The critical issue of AGW is something I rarely hear discussed — that people overuse energy resources because they want a better life. Half the world lives in poverty, and a significant portion of the other half clings to the fallacy that it’s to their advantage to keep them there. We won’t ever get an enforceable global agreement on carbon emissions, because competing interests resist having someone else’s will imposed on them, if they can help it. There is in evidence, though, that prosperous populations have the motivation to prevent overpopulation, stem pollution, regulate competition. I think that making the world a better place to live in is requisite to reducing carbon emissions — and science can’t tell us how to achieve that positive goal, because science can only say what not to do: don’t increase carbon output, don’t let mercury loose in the environment, don’t handle food with dirty hands.

    Everyone wants more. More wealth, more well being, more peace. When everyone has more, we won’t have to worry about having more of the things we don’t want.

    • quantummoxie Says:

      Right, but those are emotional arguments which aren’t bad, necessarily, but in order to have “more” we need to make sure we’re here as a species in order for people to have more to begin with.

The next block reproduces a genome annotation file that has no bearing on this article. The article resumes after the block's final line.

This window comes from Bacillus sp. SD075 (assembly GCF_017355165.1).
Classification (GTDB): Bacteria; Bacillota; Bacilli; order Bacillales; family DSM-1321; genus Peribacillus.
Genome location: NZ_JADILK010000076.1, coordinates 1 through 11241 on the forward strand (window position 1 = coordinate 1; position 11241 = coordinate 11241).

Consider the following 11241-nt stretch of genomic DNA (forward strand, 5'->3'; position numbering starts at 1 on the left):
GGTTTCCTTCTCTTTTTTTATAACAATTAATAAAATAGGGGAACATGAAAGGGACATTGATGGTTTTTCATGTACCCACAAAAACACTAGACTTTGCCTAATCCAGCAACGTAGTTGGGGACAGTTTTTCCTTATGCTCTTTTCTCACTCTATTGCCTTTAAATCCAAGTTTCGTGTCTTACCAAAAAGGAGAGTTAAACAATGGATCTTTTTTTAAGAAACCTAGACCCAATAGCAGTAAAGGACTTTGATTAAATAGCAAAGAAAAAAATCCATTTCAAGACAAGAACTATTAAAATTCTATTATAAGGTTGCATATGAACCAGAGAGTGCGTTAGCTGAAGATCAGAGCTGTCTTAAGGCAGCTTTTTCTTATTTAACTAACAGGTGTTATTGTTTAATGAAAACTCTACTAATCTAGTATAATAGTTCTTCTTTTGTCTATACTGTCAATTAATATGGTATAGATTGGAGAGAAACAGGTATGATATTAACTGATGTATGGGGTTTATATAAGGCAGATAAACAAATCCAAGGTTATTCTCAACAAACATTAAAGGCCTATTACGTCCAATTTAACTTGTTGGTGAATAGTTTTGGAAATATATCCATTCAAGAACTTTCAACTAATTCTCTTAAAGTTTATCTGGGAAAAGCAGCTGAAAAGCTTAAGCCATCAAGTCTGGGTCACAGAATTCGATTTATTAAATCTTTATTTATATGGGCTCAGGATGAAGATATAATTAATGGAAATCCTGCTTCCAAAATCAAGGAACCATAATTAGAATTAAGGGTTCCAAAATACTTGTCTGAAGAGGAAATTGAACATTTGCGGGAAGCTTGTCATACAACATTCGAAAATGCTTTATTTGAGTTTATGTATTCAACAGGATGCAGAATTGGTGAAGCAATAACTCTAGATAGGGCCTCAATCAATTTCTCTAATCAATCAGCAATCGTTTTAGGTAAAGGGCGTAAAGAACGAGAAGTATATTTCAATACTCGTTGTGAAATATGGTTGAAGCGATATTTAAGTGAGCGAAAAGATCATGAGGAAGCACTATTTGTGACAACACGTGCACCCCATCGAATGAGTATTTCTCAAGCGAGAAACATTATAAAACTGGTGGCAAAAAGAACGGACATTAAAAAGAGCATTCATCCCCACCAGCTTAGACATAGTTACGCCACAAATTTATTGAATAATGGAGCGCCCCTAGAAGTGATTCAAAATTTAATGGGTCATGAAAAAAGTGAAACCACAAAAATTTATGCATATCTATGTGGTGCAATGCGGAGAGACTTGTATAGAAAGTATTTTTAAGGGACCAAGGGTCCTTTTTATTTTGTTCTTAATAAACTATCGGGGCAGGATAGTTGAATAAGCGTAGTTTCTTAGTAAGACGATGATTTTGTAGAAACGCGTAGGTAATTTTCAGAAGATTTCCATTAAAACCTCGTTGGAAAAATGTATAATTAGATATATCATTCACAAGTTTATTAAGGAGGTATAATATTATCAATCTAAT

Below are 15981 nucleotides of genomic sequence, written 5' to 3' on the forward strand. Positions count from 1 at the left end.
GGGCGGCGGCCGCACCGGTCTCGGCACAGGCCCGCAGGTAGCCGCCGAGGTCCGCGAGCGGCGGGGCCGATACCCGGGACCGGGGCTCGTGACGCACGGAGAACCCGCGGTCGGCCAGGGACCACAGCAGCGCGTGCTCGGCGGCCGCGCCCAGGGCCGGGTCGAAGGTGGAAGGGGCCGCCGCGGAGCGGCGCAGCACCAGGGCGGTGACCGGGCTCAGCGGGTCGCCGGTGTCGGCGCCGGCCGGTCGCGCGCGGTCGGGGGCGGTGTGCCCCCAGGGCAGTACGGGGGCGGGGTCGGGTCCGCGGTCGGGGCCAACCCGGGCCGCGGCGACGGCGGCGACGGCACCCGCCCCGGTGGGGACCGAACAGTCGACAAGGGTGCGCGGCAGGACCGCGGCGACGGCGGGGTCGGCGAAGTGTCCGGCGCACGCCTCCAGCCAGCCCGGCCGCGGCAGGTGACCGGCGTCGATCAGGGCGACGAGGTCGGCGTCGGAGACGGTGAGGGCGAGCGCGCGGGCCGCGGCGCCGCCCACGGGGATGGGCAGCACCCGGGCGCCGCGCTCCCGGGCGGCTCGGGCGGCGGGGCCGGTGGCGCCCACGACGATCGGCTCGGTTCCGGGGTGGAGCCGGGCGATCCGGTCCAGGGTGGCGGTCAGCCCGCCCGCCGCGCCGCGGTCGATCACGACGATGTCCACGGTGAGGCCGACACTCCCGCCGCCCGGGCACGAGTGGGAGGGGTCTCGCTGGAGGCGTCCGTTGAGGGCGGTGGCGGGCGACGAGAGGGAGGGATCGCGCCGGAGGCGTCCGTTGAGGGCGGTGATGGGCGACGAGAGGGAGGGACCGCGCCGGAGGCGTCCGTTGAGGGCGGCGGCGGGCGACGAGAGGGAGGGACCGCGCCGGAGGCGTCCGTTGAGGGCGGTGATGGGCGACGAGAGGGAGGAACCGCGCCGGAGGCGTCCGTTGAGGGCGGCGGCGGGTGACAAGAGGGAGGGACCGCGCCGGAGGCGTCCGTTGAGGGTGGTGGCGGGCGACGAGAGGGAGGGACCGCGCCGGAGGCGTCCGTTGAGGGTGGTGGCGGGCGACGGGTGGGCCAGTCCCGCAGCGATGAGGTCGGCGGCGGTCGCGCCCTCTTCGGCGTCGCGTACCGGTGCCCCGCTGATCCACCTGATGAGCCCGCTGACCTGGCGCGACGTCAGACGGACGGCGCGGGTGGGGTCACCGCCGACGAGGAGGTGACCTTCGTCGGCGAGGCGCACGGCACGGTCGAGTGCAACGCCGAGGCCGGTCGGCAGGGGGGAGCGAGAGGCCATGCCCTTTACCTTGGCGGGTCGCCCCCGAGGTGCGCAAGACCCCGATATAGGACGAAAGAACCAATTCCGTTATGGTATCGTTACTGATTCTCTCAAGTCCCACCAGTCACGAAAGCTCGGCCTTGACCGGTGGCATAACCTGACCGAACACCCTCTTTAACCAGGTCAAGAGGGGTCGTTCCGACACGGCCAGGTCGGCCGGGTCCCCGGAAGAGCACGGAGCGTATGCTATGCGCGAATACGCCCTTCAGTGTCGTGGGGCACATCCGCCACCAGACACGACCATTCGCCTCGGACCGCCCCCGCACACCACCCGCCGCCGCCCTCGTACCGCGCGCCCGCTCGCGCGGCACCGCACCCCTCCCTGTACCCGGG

Anyway, you make a lot of good points and I’ll respond in detail in a bit. But at the moment I have another post that needs to be written…

      • Ian, your touching article on what it means to be a teacher reminds me of when my mother was dying near the holidays in December 2003. While she lay unconscious (or not, I’ve always suspected) in the hospital bed, I watched my sister — a public school math teacher — quietly grade a stack of papers at bedside. She had come from out of town, with a substitute teacher in charge, yet she insisted on bringing along all the uncorrected papers from all her classes. She is the kind of teacher who inspects the work in sufficient detail to follow the chain of reasoning and gives partial credit for taking the right direction toward an answer — though it would be so much easier to simply check right or wrong. (Isn’t that the conventional attitude toward mathematics teaching in secondary school? — the answer is the only thing.) Our mother, though — a social worker by profession — would be proud of the extra effort it takes to look at work through the student’s eyes and to appreciate that individual’s struggle to understand.